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A Topological Treatment of EarlyDeciding SetAgreement
, 2008
"... The ksetagreement problem consists for a set of n processes to agree on less than k among n possibly different values, each initially known to only one process. The problem is at the heart of distributed computing and generalizes the celebrated consensus problem. This paper considers the ksetagr ..."
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The ksetagreement problem consists for a set of n processes to agree on less than k among n possibly different values, each initially known to only one process. The problem is at the heart of distributed computing and generalizes the celebrated consensus problem. This paper considers the ksetagreement problem in a synchronous message passing distributed system where up to t processes can fail by crashing. We determine the number of communication rounds needed for all correct processes to reach a decision in a given run, as a function of the degree of coordination k and the number of processes that actually fail in the run, f ≤ t. We prove that, for any integer 1 ≤ k < n, for any setagreement protocol, for any integer 0 ≤ f ≤ t, not all correct processes can decide within ⌊f/k ⌋ + 1 rounds, in any run with at most f process crashes. More specifically, we prove a lower bound of min(⌊f/k ⌋ + 2, ⌊t/k ⌋ + 1) rounds for earlydeciding setagreement. This bound is tight because there is a setagreement protocol that matches it, and the bound generalizes both the min(f + 2, t + 1) bound previously obtained for earlydeciding consensus and the t + 1 bound previously obtained for the worstcase complexity of setagreement.
présentée par Hung TRANTHE
"... Comme une évidence pour débuter ces remerciements, je voudrais remercier chaudement Carole Delporte et Hugues Fauconnier, directeurs de ma thèse. Je vous remercie beaucoup ..."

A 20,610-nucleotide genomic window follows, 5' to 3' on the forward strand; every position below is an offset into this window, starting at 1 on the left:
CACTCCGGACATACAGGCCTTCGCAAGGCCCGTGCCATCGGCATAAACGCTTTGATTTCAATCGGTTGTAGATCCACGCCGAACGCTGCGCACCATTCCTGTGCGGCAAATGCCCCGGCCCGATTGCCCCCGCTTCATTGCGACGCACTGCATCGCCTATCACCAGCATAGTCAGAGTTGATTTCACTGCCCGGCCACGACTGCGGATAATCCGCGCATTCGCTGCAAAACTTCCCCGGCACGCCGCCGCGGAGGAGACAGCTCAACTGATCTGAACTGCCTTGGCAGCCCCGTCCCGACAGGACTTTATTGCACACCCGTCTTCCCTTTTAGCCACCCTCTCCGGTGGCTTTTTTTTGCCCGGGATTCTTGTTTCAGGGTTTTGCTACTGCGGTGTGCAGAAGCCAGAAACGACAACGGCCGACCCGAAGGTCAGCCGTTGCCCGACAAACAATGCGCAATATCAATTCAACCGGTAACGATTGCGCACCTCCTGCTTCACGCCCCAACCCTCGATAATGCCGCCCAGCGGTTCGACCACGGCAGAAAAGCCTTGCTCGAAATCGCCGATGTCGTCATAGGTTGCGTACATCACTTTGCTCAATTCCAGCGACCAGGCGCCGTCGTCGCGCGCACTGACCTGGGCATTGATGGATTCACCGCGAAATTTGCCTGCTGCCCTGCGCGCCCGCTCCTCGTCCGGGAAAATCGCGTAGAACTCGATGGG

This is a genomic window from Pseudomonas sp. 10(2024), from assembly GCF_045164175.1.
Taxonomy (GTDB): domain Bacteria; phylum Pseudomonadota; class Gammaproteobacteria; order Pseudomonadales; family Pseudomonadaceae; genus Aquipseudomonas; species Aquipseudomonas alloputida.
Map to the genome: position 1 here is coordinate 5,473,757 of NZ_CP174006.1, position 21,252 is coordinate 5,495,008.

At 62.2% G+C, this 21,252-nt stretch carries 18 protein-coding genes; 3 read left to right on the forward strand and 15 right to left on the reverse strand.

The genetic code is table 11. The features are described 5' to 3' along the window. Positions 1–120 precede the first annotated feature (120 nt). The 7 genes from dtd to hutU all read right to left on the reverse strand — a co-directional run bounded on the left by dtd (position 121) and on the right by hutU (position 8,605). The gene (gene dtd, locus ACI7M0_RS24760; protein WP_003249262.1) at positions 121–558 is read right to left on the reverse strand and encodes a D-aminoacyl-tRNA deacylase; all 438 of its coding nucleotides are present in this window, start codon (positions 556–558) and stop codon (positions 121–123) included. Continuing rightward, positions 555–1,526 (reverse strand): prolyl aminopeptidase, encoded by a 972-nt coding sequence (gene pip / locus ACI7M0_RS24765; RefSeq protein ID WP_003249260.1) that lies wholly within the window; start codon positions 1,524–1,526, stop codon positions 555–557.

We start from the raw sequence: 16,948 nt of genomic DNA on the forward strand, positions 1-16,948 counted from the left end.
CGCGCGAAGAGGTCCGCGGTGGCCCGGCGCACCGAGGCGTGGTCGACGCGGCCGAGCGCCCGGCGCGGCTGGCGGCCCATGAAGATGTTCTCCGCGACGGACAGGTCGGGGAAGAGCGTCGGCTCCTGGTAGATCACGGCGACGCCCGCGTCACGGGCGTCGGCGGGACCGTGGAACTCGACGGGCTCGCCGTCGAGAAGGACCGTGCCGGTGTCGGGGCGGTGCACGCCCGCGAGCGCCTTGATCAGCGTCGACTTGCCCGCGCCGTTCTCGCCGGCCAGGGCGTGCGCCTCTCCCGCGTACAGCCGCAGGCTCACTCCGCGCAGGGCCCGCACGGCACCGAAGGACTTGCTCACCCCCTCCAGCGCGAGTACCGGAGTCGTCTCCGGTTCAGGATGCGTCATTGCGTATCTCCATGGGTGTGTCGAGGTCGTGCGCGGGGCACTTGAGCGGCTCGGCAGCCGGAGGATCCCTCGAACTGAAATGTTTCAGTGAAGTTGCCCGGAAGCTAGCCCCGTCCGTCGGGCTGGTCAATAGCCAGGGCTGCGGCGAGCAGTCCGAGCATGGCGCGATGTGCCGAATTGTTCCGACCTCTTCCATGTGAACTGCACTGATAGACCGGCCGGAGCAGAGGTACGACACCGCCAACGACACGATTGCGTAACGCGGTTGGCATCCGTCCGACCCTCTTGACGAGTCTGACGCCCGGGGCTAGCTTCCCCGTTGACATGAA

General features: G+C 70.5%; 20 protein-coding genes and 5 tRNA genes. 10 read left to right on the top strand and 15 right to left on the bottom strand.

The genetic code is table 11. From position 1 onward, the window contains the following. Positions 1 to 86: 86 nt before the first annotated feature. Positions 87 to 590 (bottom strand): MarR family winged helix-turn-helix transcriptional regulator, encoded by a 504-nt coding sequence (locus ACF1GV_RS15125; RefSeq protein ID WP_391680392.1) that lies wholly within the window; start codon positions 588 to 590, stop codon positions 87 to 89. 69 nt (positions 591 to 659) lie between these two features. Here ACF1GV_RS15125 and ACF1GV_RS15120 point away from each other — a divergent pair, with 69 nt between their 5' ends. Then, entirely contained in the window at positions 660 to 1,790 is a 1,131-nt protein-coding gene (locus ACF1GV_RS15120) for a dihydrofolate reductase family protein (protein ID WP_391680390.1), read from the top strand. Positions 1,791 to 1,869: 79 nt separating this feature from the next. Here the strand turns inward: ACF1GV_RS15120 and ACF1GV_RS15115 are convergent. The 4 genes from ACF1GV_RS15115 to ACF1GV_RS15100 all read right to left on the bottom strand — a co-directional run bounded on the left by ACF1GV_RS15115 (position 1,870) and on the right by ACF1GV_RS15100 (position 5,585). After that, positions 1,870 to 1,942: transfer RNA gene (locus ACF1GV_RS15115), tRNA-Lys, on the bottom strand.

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Comme une évidence pour débuter ces remerciements, je voudrais remercier chaudement Carole Delporte et Hugues Fauconnier, directeurs de ma thèse. Je vous remercie beaucoup
The PerfectlySynchronized Roundbased Model of Distributed Computing
"... The perfectlysynchronized roundbased model provides the powerful abstraction of crashstop failures with atomic and synchronous message delivery. This abstraction makes distributed programming very easy. We describe a technique to automatically transform protocols devised in the perfectlysynchron ..."
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The perfectlysynchronized roundbased model provides the powerful abstraction of crashstop failures with atomic and synchronous message delivery. This abstraction makes distributed programming very easy. We describe a technique to automatically transform protocols devised in the perfectlysynchronized roundbased model into protocols for the crash, send omission, general omission or Byzantine models. Our transformation is achieved using a round shifting technique with a constant time complexity overhead. The overhead depends on the target model: crashes, send omissions, general omissions or Byzantine failures. Rather surprisingly, we show that no other automatic nonuniform transformation from a weaker model, say from the traditional crashstop model (with no atomic message delivery), onto an even stronger model than the generalomission one, say the sendomission model, can provide a better time complexity performance in a failurefree execution.